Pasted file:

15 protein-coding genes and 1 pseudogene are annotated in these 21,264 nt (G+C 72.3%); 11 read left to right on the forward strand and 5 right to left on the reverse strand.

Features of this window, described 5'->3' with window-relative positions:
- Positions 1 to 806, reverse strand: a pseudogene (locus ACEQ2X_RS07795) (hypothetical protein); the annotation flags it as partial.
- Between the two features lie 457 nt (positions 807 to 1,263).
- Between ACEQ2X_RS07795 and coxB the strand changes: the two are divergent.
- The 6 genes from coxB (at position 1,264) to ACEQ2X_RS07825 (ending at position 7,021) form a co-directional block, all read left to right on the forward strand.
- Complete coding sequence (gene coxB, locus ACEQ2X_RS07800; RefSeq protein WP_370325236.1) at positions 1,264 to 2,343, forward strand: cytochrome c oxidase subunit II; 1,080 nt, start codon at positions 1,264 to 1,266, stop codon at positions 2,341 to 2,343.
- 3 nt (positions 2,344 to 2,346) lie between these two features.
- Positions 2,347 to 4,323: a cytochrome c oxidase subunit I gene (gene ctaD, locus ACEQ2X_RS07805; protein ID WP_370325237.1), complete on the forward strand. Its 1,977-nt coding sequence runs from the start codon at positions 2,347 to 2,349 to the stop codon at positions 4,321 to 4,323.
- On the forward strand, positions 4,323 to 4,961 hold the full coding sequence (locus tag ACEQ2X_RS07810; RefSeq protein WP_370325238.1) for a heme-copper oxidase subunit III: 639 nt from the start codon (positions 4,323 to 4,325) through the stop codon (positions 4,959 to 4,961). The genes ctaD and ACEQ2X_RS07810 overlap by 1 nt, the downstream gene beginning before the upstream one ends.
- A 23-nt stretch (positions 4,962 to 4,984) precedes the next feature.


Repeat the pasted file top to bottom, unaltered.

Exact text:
15 protein-coding genes and 1 pseudogene are annotated in these 21,264 nt (G+C 72.3%); 11 read left to right on the forward strand and 5 right to left on the reverse strand.

Features of this window, described 5'->3' with window-relative positions:
- Positions 1 to 806, reverse strand: a pseudogene (locus ACEQ2X_RS07795) (hypothetical protein); the annotation flags it as partial.
- Between the two features lie 457 nt (positions 807 to 1,263).
- Between ACEQ2X_RS07795 and coxB the strand changes: the two are divergent.
- The 6 genes from coxB (at position 1,264) to ACEQ2X_RS07825 (ending at position 7,021) form a co-directional block, all read left to right on the forward strand.
- Complete coding sequence (gene coxB, locus ACEQ2X_RS07800; RefSeq protein WP_370325236.1) at positions 1,264 to 2,343, forward strand: cytochrome c oxidase subunit II; 1,080 nt, start codon at positions 1,264 to 1,266, stop codon at positions 2,341 to 2,343.
- 3 nt (positions 2,344 to 2,346) lie between these two features.
- Positions 2,347 to 4,323: a cytochrome c oxidase subunit I gene (gene ctaD, locus ACEQ2X_RS07805; protein ID WP_370325237.1), complete on the forward strand. Its 1,977-nt coding sequence runs from the start codon at positions 2,347 to 2,349 to the stop codon at positions 4,321 to 4,323.
- On the forward strand, positions 4,323 to 4,961 hold the full coding sequence (locus tag ACEQ2X_RS07810; RefSeq protein WP_370325238.1) for a heme-copper oxidase subunit III: 639 nt from the start codon (positions 4,323 to 4,325) through the stop codon (positions 4,959 to 4,961). The genes ctaD and ACEQ2X_RS07810 overlap by 1 nt, the downstream gene beginning before the upstream one ends.
- A 23-nt stretch (positions 4,962 to 4,984) precedes the next feature.